John Edwards "In the Hands of an Angry God"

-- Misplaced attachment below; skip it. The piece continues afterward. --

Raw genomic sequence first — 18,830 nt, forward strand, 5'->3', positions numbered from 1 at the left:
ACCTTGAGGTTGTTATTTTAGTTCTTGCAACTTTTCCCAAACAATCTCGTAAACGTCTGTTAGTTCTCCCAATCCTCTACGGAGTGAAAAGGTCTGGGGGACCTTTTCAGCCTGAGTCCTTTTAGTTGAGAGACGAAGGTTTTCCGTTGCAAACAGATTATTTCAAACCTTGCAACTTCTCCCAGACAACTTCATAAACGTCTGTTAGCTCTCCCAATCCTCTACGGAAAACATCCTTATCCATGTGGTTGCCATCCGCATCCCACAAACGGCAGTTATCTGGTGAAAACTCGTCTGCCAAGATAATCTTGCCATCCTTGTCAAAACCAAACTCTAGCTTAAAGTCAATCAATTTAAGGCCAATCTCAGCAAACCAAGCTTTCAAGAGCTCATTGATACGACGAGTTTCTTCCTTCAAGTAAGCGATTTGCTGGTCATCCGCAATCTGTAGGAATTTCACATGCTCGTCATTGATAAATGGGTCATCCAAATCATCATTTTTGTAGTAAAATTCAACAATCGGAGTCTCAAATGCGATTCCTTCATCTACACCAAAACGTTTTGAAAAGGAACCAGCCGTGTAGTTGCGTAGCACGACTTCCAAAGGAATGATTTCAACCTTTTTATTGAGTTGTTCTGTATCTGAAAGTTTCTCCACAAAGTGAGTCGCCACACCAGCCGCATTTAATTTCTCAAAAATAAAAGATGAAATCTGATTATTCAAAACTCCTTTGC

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Matt Mulcahy Jonathan Edward’s “In The hands of an Angry God” In Jonathan Edwards' "Sinners in the Hands of an Angry God" vivid imagery is utilized through pathos and ethos, in an attempt to sway the acts of sinners to be morally correct. He used all three of the most influential advertisement skills and persuasive skills, to deliver an observation and solution. In Edwards’s sermon, the target of the speech is to bring people to repentance by understanding that the only reason this world is still turning is because of God’s Grace, and the sinners are angering God. Edwards keeps his statements about God positive even it’s while acting in an offensive way. For instance, instead of saying God punishes those who doubt his existence instead he says that God simply won’t hold them up when they are in slippery situations and the misery will come on its own without his helping hand. Pathos is vivid when he shows how fragile humans can be and how we are all left to live by the grace of God. A metaphor in his sermon which shows this is the spider dangling, we are the spider. He shows an empathetic view of the sinners, by acknowledging life is challenging. Edwards’s language choice affects the audience's emotional response, and emotional appeal, to enhance the argument; “You have offended him infinitely more than ever a stubborn rebel did his prince; and yet it is nothing but his hand that holds you from falling into the fire every moment.” He uses as many terms and diction’s as possible to frighten the sinners. His selling idea is to have as many sinners as possible to repent and to his observations the most effective and ethical (ethos) way, was through fear and intimidation. He wrote the sermon with a passion and anger that partly reflected what he thought of God’s anger. He ask the audience to repent in an ethical manner, trying to reason with the sinners,
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